Under the spotlight: treating reclaimed wood.
Stepping under the shade of a veranda, we can hear the swishing of water against the walls of the tank in the washing section of the workshop. In China, the wood found in old, irreparable buildings and houses that are set to be demolished is rescued and reused by the artisan furniture industry. Before it can be used for the crafting of our Marylebone desk, every plank is washed by hand.
Stacks of freshly washed wood sit in neat piles beside a large industrial drying facility and we’re overwhelmed by the natural, musty smells of wet and dry timber. A forklift lifts the wood stacks up and moves them into the dryer, before an artisan closes the door and the wood is left to dry.
As the wood planks come directly from houses and buildings, they bear the marks of use. While grooves and imperfections are the character defining traits artisans look for, old hardware such as bolts and nails have to be removed. In a lively section of the workshop, artisans use the backs of hammers to lever nails out. Sometimes hammering them down to loosen them up, and then yanking them out once and for all.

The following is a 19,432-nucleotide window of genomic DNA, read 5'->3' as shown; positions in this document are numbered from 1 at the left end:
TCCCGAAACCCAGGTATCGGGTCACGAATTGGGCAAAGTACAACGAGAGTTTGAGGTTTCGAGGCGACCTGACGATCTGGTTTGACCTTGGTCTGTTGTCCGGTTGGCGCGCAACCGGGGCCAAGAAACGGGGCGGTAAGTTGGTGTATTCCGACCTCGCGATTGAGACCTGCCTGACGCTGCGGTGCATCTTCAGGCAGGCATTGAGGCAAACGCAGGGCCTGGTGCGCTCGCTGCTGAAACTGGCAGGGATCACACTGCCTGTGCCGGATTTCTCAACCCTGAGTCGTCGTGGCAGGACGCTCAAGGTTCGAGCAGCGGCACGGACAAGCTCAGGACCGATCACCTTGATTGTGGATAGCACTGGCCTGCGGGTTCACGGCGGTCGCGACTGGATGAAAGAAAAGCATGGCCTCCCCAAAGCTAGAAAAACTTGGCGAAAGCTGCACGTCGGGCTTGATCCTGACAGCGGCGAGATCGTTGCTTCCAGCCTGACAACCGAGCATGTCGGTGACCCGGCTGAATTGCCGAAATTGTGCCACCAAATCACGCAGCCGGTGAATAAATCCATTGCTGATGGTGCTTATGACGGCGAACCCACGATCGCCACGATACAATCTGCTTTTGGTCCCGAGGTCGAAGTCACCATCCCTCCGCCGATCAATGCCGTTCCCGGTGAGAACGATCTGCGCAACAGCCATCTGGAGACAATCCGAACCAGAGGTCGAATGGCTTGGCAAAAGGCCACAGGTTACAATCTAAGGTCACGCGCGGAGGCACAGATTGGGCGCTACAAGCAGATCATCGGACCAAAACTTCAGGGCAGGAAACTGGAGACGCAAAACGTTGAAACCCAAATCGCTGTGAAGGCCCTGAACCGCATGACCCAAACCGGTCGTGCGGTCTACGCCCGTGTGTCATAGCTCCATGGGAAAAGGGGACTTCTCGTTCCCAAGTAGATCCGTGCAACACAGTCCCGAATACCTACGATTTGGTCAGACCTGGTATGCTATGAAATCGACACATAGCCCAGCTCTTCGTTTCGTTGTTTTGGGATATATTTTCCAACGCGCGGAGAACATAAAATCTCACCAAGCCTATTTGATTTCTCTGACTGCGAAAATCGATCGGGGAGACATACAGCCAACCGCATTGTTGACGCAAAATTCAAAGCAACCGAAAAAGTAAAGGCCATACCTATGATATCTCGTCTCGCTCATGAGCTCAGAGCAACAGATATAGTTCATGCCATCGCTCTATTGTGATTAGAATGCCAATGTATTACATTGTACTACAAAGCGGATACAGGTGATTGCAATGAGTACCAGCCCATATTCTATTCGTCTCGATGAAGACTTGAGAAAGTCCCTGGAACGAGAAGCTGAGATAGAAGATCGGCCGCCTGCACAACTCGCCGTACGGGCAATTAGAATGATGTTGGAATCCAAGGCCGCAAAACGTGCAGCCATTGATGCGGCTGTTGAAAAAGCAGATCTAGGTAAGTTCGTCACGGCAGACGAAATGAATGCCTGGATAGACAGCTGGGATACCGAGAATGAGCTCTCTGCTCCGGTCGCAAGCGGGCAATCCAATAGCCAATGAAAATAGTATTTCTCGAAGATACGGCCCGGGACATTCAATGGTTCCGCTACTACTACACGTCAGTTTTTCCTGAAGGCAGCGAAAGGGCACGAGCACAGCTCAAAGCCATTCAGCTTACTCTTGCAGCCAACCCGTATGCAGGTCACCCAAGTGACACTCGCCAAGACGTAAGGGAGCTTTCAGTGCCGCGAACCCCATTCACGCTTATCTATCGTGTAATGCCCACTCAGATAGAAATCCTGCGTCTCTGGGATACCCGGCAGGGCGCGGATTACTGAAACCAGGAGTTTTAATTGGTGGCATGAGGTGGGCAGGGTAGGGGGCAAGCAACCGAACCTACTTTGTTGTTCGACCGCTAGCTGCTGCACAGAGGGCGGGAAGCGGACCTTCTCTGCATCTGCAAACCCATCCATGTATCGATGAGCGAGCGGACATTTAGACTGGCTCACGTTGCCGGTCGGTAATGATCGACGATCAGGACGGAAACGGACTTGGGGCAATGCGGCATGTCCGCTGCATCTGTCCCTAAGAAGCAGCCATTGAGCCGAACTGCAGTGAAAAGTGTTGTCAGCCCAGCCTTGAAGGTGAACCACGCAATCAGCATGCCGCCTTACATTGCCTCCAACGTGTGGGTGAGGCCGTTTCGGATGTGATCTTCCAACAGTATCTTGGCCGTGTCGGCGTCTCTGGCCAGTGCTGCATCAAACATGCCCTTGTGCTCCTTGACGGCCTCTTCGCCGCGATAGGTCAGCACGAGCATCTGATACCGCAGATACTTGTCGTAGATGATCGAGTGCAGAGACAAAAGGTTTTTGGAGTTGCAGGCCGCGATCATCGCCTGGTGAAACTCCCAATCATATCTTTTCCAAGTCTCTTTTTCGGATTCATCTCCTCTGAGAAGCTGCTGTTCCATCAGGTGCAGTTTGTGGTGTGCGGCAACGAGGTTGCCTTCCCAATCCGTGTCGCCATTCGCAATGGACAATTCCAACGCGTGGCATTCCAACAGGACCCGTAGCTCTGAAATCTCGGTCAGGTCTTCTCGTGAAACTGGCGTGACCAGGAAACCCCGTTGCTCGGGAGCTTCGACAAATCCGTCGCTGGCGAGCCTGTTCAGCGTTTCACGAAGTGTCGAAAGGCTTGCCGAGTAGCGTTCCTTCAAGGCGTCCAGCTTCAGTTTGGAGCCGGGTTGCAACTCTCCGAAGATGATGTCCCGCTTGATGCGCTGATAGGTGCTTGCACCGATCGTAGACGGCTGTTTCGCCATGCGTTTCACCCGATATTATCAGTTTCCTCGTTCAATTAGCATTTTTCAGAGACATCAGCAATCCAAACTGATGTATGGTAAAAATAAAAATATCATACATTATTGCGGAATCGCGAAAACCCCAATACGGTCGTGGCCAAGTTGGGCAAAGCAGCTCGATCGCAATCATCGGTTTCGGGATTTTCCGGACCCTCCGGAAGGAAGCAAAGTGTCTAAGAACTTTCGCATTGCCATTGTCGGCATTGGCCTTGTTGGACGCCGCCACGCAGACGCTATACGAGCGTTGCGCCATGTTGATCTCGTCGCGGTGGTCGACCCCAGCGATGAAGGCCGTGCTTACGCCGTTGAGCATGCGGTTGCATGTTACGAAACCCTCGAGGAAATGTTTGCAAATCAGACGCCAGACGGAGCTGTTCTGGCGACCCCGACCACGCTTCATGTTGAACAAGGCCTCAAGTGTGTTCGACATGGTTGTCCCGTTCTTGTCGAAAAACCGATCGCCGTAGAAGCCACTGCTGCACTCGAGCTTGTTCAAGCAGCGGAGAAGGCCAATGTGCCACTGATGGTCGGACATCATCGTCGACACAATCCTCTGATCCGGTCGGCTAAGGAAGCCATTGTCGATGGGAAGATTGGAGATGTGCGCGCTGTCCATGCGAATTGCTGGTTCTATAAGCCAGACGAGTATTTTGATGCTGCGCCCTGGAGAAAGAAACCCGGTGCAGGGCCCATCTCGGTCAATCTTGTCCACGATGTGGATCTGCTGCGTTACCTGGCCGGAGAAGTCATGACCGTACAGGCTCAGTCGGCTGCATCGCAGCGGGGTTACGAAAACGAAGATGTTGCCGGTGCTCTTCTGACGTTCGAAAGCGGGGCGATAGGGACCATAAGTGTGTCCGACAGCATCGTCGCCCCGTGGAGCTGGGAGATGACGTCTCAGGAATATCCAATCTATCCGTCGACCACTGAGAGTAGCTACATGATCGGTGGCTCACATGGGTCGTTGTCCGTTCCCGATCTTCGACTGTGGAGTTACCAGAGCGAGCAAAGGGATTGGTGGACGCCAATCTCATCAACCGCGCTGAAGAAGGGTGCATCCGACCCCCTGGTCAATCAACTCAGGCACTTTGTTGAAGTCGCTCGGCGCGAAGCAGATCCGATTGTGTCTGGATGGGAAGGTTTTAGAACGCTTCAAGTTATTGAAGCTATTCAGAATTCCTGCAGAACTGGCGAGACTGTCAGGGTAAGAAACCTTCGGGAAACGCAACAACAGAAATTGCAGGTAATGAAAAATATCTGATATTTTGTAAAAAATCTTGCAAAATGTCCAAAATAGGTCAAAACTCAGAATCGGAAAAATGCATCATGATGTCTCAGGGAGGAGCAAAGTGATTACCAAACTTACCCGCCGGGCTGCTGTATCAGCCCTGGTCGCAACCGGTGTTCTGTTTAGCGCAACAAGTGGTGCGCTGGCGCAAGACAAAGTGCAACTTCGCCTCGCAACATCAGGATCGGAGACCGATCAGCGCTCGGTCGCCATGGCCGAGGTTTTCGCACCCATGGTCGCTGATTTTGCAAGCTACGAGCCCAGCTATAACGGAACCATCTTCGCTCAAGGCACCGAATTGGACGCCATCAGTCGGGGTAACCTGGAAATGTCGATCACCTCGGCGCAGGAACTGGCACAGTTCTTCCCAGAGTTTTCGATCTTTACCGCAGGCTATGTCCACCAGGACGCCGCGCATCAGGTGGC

In order to prevent mould and cracking, the moisture level of each piece of wood is controlled. An artisan works his way over every plank with a moisture meter, checking the moisture level of every single one. If a plank doesn’t have the correct moisture level, it’s sent back to the kiln for drying.
The houses and buildings where wood is sourced can be anywhere between 40 and 100 years old and so not all of the wood can be reused. An artisan marks out the parts that can be reused with bright red chalk and then feeds it into a cutting machine. “The machine detects the chalk and cuts out the part of the wood that can’t be used,” she tells us. “It’s the perfect mix of old and new.”
Take a closer look at our Marylebone desk collection